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Gershon Baskin
Political and social entrepreneur activist in Israel and Palestine
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Through trauma, conflict, and loss, my Palestinian friend Samer gets it

Israelis can't have real security unless Palestinians have real freedom and dignity, and Palestinians won't get that unless Israelis are truly secure
Samer Sinjilawi, speaking on i24. (Screenshot, via X (formerly Twitter))
Samer Sinjilawi, speaking on i24. (Screenshot, via X (formerly Twitter))

I am often asked how are we ever going to recover from the traumas of this war. On October 7th, more Jews were killed in one place at one time since the Holocaust. Jews in Israel and around the world lost their sense of security and Israel no longer feels like a safe haven. Israelis are still stuck in October 7, reliving it every day. The stories of what happened on that day are repeated and retold. At the same time, Palestinians in Gaza are reliving the Nakba and Palestinians all over feel the pain of the suffering, the 40,000 people killed, the majority of them women, children, elderly, non-combatants. Two million people are now homeless and, like in 1948, are living in tents and experiencing hunger and fear that they may not survive.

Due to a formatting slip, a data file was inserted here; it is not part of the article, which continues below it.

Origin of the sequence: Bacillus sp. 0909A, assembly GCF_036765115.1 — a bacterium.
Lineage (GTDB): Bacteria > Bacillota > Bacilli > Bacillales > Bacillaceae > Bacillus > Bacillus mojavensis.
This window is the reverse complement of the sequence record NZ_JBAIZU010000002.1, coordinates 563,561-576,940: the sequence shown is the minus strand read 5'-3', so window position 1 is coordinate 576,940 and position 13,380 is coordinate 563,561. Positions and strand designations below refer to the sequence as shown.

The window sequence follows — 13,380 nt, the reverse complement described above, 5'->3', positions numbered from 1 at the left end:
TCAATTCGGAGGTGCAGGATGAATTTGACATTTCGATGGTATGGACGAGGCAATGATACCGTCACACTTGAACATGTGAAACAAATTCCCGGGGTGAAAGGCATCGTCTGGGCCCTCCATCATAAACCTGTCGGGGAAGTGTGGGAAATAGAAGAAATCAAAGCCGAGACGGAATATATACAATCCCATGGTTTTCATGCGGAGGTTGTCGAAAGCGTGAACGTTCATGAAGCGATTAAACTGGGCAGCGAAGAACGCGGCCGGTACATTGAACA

Both peoples are living in trauma. We have both added a new horrific chapter to our collective memories and we will not forget what “they” did to us. One day, at some time in the future, we will have to find a way to deal with our traumas and our memories.